|Photo by dno 1967|
I recently graduated from the University of Georgia and uprooted myself from my Athens apartment to move back to my hometown, Louisville, KY. On the plus side, I have a degree. On the downside, I am now unemployed.
Since my income is next to nothing, I've been cutting back. I don't make as many purchases, I'm living in my parents basement, and an expensive beer has been redefined as PBR (which stands for "Preferred Beer of the Recession" for those of you in the dark).
One of the biggest things I've done is convert extra time into extra money by doing regular maintenance on my car myself as opposed to taking it to the shop. Typically this amounts to quick fluid changes, but recently it led to a frustrating adventure that got me thinking, so I thought I would share.
A few weeks back I flushed my car's coolant system, which resulted in about 4 gallons of tainted antifreeze of which to dispose.
Now engine coolant is some nasty stuff. Basically it consists of ethylene glycol, which is fairly poisonous and can easily kill small animals. On top of that danger, once antifreeze has been running in an engine for 30,000 miles, it collects moderately high levels of heavy metals like lead, cadmium, and chromium.
For these reasons, the EPA recommends waste antifreeze be treated as hazardous material. In most states, simply dumping it is illegal. At best you can flush small amounts down your toilet. More often than not, however, states mandate that it be recycled.
I try to be environmentally responsible and do the right thing, so I set about recycling my old antifreeze. First, I called Auto Zone to see if they would take it seeing as they recycle used engine oil. No dice.
Next, I checked the Louisville Metro Government Web site to see if the city recycling program would be of help. Turns out, the city does recycle antifreeze but "only at the staffed recycling locations."
No problem. A quick check of drop off locations and I find that there are five. The Southwest Government Center is nearest my house, so I head there.
"We don't take that," was the unexpected greeting I received. I was told to drive to an E-Scrap recycling center on Meriwether Avenue.
"We don't take that," said the staff at Meriwether. But I was in luck. A liquid recycling center on Grade Lane recycles antifreeze.
"We don't take that," was familiar by this point. The liquid recycling center told me to drive up the road to Waste Management, the company who handles most of the city's garbage disposal.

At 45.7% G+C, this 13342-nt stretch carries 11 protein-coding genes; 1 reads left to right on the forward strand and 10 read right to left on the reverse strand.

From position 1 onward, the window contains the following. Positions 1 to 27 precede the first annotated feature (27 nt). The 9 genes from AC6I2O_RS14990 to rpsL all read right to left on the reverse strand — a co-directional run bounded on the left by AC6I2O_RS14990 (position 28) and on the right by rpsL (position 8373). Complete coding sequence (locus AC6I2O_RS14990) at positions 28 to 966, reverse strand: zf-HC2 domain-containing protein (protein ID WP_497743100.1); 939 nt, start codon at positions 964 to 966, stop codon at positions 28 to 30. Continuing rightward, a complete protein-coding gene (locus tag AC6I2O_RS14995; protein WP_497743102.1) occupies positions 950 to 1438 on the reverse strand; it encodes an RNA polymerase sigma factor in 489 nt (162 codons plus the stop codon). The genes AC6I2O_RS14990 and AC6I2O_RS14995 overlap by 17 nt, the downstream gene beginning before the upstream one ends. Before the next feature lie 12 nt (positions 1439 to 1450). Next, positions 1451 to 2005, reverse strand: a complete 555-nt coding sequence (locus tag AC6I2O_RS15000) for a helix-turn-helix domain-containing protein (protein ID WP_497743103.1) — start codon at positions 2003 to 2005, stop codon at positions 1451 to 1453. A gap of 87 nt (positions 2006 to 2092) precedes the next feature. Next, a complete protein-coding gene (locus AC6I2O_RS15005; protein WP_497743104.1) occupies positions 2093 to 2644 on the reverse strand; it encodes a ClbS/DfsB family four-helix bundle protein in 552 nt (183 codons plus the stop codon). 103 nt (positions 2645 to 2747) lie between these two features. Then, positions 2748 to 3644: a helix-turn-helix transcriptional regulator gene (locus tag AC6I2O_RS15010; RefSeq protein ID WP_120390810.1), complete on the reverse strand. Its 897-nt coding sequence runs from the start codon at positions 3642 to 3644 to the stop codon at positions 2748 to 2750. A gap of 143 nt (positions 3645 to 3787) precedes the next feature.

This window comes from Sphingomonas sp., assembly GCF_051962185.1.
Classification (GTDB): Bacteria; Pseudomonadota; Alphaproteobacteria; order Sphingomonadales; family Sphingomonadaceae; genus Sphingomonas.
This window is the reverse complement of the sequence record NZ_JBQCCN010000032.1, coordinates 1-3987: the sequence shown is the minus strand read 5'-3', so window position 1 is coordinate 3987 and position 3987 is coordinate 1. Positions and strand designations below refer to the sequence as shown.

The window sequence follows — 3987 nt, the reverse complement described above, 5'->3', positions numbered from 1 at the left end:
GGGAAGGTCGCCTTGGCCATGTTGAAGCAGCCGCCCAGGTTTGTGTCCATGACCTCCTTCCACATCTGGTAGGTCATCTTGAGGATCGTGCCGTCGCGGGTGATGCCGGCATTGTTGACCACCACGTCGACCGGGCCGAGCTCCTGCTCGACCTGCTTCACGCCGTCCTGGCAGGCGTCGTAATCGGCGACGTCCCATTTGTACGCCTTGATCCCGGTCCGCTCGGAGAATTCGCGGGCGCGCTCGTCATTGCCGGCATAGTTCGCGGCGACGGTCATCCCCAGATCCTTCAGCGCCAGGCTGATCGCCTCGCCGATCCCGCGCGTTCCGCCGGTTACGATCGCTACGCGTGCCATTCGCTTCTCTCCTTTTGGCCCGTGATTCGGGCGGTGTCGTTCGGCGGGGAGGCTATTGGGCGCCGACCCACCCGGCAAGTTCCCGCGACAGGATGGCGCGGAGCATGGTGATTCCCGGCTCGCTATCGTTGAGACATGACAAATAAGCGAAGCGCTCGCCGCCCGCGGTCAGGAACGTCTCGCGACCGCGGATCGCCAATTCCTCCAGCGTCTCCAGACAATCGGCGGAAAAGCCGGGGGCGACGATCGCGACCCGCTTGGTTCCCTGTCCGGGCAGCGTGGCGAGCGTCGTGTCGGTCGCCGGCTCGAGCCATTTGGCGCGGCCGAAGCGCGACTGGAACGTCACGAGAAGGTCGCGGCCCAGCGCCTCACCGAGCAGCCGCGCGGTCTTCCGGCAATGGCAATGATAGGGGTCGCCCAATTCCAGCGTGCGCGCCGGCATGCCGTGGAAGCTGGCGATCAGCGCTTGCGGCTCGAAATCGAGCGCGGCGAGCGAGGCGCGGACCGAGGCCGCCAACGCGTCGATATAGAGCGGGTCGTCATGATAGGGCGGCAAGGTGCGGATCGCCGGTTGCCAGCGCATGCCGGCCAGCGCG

This time, a slightly different answer: "We don't recycle that." There I was told that I could just throw it away or dump in in my backyard, so long as no one was watching.
The reasoning behind that suggestion was hilarious. "Back in the old days," I was told, "engines used 100% antifreeze. Now we use that 50/50 stuff, so it's no big deal." I'm not sure if engines ever ran with 100% antifreeze in the radiator, but one half of poison is still poison.
Frustrated, I called the Louisville Metro Government for help, and they suggested I go to a staffed recycling location. Back to square one, and explaining my adventure to the nice woman trying to help. She suggested I try the Central Government Center on Outer Loop.
Success! Finally I recycled my antifreeze. It only took me an entire afternoon of crossing the city in what amounted to a 44 mile journey. Hopefully all the carbon monoxide spewing from my 1992 Plymouth didn't cancel out the good.
Now that my ordeal is over, I just have one question: Why was that so fucking hard?! With the right information, that could have been a one and done trip. Instead, I was bounced around Louisville like a damn pinball.
Still, I couldn't help think this whole scenario was a beautiful metaphor for something I'd read recently in Annie Leonard's The Story of Stuff. Leonard describes the cycle that our stuff goes through from its creation to the time we simply throw it away.
Wealthier nations have depleted most of their natural resources by now, so we tend to get materials from poorer nations. Similarly, we often pass the trash buck as well because the hassle of disposal as well as the resultant environmental damage are beyond what we want to deal with.
This perpetual story of "not in my backyard" is lazy and irresponsible. That's sort of how I felt about my city when I was trying to recycle my antifreeze: like I was visiting an endless cycle of accountable individuals ducking responsibility.
In my case, however, I think it would have been simpler to just deal with the damn problem. Simply have 5 locations around the city to handle hazardous waste as opposed to one. This would be infinitely more convenient, and inconvenience is probably the biggest obstacle to environmentally sustainable behavior.
I wonder if the "hassle" of simply accepting responsibility for our own waste on the larger scale is actually less of a pain than making it someone else's problem.